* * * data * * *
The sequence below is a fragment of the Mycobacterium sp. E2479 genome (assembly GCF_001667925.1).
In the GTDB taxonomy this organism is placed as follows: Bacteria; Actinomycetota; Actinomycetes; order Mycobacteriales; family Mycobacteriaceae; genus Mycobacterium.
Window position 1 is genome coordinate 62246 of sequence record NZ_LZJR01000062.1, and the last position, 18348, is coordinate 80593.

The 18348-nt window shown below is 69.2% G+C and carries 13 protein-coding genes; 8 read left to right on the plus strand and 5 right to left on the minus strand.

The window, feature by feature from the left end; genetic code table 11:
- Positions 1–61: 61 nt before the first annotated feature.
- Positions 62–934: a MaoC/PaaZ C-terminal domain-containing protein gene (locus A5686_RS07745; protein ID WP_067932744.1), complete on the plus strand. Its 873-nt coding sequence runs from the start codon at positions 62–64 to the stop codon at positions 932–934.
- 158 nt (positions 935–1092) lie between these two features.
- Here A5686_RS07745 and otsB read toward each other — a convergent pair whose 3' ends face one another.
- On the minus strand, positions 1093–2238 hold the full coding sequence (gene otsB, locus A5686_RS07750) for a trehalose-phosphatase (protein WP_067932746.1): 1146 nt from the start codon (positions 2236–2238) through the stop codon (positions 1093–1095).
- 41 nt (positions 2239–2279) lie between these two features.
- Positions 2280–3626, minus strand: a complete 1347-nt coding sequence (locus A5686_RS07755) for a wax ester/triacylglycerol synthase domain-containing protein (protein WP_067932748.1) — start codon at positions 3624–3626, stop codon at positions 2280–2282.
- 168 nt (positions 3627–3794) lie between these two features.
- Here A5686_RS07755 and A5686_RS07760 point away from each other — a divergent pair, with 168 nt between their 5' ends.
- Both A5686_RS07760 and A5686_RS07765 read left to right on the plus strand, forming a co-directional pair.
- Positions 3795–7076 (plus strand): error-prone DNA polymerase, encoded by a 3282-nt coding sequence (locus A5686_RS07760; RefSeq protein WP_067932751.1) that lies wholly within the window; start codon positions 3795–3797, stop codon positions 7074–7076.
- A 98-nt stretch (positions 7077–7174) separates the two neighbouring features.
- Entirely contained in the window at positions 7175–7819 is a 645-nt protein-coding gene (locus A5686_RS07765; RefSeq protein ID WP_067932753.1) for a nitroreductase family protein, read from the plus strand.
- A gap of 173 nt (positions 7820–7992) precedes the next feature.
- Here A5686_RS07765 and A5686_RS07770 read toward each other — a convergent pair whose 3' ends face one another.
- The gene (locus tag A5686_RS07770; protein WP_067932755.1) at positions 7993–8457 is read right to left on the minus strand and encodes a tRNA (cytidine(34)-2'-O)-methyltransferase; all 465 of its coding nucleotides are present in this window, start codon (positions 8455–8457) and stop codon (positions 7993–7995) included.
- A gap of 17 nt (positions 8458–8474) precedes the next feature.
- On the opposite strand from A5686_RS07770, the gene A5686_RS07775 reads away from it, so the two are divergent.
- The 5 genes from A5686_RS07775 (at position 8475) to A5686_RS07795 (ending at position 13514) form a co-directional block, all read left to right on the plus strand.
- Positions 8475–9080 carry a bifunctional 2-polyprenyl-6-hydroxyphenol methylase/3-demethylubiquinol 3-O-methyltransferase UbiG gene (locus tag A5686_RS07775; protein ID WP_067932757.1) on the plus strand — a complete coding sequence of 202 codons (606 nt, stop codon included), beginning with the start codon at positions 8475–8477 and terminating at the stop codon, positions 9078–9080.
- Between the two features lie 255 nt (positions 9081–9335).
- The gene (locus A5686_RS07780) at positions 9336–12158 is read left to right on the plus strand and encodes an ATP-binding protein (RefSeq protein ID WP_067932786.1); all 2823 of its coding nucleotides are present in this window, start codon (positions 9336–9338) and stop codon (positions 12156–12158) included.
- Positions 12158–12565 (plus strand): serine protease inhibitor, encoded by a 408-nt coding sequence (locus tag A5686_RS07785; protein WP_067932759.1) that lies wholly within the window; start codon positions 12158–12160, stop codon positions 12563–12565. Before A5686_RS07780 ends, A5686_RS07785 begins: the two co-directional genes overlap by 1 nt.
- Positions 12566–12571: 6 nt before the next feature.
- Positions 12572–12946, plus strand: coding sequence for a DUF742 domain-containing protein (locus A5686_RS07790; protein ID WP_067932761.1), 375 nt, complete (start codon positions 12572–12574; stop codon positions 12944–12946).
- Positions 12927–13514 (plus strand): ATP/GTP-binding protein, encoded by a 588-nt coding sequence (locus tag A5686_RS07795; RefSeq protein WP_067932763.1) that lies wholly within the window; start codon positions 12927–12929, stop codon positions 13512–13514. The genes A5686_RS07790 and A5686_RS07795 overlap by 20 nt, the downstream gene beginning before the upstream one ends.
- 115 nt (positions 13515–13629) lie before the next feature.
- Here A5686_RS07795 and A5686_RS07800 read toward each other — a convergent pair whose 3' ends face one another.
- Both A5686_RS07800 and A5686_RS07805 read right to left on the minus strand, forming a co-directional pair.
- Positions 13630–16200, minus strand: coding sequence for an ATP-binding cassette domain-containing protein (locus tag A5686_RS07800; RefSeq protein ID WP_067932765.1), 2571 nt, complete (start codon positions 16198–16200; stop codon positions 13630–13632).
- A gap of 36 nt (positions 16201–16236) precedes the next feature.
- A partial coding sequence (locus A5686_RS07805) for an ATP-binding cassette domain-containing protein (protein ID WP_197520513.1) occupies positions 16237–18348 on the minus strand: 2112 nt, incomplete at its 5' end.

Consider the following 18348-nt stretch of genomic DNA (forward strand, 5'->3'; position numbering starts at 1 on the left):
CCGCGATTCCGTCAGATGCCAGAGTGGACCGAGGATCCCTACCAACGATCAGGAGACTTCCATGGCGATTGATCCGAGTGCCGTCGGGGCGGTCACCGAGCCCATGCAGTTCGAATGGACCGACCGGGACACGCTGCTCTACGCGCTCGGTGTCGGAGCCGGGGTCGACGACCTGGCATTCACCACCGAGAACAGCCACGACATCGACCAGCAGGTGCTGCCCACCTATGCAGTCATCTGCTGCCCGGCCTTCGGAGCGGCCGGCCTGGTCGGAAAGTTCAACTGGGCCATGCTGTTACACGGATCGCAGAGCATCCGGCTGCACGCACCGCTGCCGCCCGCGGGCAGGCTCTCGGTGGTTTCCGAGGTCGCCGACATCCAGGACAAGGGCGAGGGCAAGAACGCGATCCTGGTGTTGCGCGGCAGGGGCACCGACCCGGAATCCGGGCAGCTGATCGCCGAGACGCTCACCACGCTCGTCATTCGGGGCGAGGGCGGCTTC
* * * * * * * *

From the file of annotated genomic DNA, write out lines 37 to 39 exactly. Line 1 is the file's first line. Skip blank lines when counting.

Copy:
- A partial coding sequence (locus A5686_RS07805) for an ATP-binding cassette domain-containing protein (protein ID WP_197520513.1) occupies positions 16237–18348 on the minus strand: 2112 nt, incomplete at its 5' end.

Consider the following 18348-nt stretch of genomic DNA (forward strand, 5'->3'; position numbering starts at 1 on the left):
CCGCGATTCCGTCAGATGCCAGAGTGGACCGAGGATCCCTACCAACGATCAGGAGACTTCCATGGCGATTGATCCGAGTGCCGTCGGGGCGGTCACCGAGCCCATGCAGTTCGAATGGACCGACCGGGACACGCTGCTCTACGCGCTCGGTGTCGGAGCCGGGGTCGACGACCTGGCATTCACCACCGAGAACAGCCACGACATCGACCAGCAGGTGCTGCCCACCTATGCAGTCATCTGCTGCCCGGCCTTCGGAGCGGCCGGCCTGGTCGGAAAGTTCAACTGGGCCATGCTGTTACACGGATCGCAGAGCATCCGGCTGCACGCACCGCTGCCGCCCGCGGGCAGGCTCTCGGTGGTTTCCGAGGTCGCCGACATCCAGGACAAGGGCGAGGGCAAGAACGCGATCCTGGTGTTGCGCGGCAGGGGCACCGACCCGGAATCCGGGCAGCTGATCGCCGAGACGCTCACCACGCTCGTCATTCGGGGCGAGGGCGGCTTC